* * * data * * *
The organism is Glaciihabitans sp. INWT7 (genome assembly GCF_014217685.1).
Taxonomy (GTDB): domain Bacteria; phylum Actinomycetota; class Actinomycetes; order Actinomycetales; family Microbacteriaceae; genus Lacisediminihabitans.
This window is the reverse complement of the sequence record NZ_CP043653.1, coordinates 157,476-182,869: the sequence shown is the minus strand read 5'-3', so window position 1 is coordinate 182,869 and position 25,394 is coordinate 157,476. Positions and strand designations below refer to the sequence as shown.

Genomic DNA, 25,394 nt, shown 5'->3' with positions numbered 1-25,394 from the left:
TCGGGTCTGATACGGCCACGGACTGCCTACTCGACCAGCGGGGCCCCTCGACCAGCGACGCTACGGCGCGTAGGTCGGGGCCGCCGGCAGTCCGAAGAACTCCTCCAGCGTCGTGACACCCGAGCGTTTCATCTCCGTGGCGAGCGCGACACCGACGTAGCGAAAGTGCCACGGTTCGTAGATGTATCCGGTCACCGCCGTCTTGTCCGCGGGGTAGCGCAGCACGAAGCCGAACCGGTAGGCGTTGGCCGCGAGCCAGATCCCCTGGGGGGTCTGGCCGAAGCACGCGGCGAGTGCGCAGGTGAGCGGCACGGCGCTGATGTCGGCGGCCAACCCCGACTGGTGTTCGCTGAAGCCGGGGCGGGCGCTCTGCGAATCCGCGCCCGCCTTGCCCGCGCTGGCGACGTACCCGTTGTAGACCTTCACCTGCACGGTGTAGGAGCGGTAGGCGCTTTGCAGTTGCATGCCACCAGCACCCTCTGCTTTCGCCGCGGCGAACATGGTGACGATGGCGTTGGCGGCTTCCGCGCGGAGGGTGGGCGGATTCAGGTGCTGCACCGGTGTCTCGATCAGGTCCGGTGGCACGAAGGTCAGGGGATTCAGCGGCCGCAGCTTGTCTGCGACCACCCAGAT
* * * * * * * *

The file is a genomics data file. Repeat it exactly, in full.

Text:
The organism is Glaciihabitans sp. INWT7 (genome assembly GCF_014217685.1).
Taxonomy (GTDB): domain Bacteria; phylum Actinomycetota; class Actinomycetes; order Actinomycetales; family Microbacteriaceae; genus Lacisediminihabitans.
This window is the reverse complement of the sequence record NZ_CP043653.1, coordinates 157,476-182,869: the sequence shown is the minus strand read 5'-3', so window position 1 is coordinate 182,869 and position 25,394 is coordinate 157,476. Positions and strand designations below refer to the sequence as shown.

Genomic DNA, 25,394 nt, shown 5'->3' with positions numbered 1-25,394 from the left:
TCGGGTCTGATACGGCCACGGACTGCCTACTCGACCAGCGGGGCCCCTCGACCAGCGACGCTACGGCGCGTAGGTCGGGGCCGCCGGCAGTCCGAAGAACTCCTCCAGCGTCGTGACACCCGAGCGTTTCATCTCCGTGGCGAGCGCGACACCGACGTAGCGAAAGTGCCACGGTTCGTAGATGTATCCGGTCACCGCCGTCTTGTCCGCGGGGTAGCGCAGCACGAAGCCGAACCGGTAGGCGTTGGCCGCGAGCCAGATCCCCTGGGGGGTCTGGCCGAAGCACGCGGCGAGTGCGCAGGTGAGCGGCACGGCGCTGATGTCGGCGGCCAACCCCGACTGGTGTTCGCTGAAGCCGGGGCGGGCGCTCTGCGAATCCGCGCCCGCCTTGCCCGCGCTGGCGACGTACCCGTTGTAGACCTTCACCTGCACGGTGTAGGAGCGGTAGGCGCTTTGCAGTTGCATGCCACCAGCACCCTCTGCTTTCGCCGCGGCGAACATGGTGACGATGGCGTTGGCGGCTTCCGCGCGGAGGGTGGGCGGATTCAGGTGCTGCACCGGTGTCTCGATCAGGTCCGGTGGCACGAAGGTCAGGGGATTCAGCGGCCGCAGCTTGTCTGCGACCACCCAGAT